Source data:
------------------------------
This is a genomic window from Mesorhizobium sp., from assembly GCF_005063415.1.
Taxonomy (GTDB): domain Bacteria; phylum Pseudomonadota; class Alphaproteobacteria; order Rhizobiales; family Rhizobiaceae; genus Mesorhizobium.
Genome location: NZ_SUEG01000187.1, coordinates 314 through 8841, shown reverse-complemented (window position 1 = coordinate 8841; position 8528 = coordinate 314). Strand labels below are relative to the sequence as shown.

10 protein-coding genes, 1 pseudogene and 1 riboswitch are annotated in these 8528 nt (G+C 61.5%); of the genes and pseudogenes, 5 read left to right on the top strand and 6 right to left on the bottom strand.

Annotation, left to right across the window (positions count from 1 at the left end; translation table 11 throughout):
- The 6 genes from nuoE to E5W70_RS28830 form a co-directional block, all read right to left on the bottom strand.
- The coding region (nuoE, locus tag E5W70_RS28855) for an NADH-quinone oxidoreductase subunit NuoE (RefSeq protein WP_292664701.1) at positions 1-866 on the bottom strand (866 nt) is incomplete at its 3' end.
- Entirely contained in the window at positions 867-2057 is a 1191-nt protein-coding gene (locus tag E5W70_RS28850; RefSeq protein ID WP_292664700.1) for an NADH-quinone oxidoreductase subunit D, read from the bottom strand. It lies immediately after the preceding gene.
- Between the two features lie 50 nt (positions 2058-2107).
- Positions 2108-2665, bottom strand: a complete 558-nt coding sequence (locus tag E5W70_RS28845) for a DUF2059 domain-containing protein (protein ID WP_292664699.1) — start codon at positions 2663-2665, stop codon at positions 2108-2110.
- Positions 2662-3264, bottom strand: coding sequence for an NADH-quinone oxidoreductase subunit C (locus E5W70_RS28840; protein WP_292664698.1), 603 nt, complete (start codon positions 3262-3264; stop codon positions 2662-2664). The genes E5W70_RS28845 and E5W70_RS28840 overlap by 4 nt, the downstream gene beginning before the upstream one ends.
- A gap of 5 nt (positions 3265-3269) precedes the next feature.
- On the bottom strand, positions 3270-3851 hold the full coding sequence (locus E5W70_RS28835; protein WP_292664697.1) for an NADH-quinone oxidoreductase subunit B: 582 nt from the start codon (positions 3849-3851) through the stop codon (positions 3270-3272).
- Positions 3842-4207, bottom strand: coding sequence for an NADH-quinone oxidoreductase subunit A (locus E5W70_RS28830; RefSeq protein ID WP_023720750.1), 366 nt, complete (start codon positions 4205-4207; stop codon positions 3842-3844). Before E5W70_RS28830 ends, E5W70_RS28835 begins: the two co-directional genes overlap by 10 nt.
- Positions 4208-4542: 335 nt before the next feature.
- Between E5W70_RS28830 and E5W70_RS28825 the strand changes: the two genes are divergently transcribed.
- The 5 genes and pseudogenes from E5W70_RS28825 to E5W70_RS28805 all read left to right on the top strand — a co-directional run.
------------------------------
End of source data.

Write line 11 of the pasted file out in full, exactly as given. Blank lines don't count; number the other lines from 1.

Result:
- Positions 2662-3264, bottom strand: coding sequence for an NADH-quinone oxidoreductase subunit C (locus E5W70_RS28840; protein WP_292664698.1), 603 nt, complete (start codon positions 3262-3264; stop codon positions 2662-2664). The genes E5W70_RS28845 and E5W70_RS28840 overlap by 4 nt, the downstream gene beginning before the upstream one ends.